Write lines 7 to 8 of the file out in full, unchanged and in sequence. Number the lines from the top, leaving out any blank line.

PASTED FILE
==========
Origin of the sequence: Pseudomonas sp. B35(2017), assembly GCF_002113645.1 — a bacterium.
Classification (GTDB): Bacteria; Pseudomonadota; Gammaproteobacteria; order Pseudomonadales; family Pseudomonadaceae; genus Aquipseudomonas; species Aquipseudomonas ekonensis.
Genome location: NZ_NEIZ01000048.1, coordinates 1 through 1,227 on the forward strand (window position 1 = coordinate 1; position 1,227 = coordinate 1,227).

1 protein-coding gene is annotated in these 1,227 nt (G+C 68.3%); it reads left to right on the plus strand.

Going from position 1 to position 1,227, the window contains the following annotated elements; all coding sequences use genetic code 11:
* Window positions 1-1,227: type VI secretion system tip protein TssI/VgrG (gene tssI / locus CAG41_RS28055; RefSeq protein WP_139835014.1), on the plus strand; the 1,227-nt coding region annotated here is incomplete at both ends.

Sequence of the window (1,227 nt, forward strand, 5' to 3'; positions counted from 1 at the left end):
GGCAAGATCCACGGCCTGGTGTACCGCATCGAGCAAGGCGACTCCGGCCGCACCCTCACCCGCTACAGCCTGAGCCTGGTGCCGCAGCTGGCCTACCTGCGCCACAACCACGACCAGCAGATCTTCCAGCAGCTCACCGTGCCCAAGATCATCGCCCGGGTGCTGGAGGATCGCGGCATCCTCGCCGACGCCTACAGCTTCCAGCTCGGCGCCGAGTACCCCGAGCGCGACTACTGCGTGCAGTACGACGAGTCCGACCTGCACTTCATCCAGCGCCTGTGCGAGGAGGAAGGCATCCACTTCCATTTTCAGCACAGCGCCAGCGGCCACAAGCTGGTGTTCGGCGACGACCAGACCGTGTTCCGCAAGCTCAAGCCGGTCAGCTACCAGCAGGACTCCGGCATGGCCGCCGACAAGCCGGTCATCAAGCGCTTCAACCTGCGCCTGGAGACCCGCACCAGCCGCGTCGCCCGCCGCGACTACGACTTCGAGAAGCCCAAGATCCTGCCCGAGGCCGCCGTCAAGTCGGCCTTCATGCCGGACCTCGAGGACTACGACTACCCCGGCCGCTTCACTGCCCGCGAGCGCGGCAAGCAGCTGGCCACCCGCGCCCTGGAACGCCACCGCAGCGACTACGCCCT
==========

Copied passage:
Sequence of the window (1,227 nt, forward strand, 5' to 3'; positions counted from 1 at the left end):
GGCAAGATCCACGGCCTGGTGTACCGCATCGAGCAAGGCGACTCCGGCCGCACCCTCACCCGCTACAGCCTGAGCCTGGTGCCGCAGCTGGCCTACCTGCGCCACAACCACGACCAGCAGATCTTCCAGCAGCTCACCGTGCCCAAGATCATCGCCCGGGTGCTGGAGGATCGCGGCATCCTCGCCGACGCCTACAGCTTCCAGCTCGGCGCCGAGTACCCCGAGCGCGACTACTGCGTGCAGTACGACGAGTCCGACCTGCACTTCATCCAGCGCCTGTGCGAGGAGGAAGGCATCCACTTCCATTTTCAGCACAGCGCCAGCGGCCACAAGCTGGTGTTCGGCGACGACCAGACCGTGTTCCGCAAGCTCAAGCCGGTCAGCTACCAGCAGGACTCCGGCATGGCCGCCGACAAGCCGGTCATCAAGCGCTTCAACCTGCGCCTGGAGACCCGCACCAGCCGCGTCGCCCGCCGCGACTACGACTTCGAGAAGCCCAAGATCCTGCCCGAGGCCGCCGTCAAGTCGGCCTTCATGCCGGACCTCGAGGACTACGACTACCCCGGCCGCTTCACTGCCCGCGAGCGCGGCAAGCAGCTGGCCACCCGCGCCCTGGAACGCCACCGCAGCGACTACGCCCT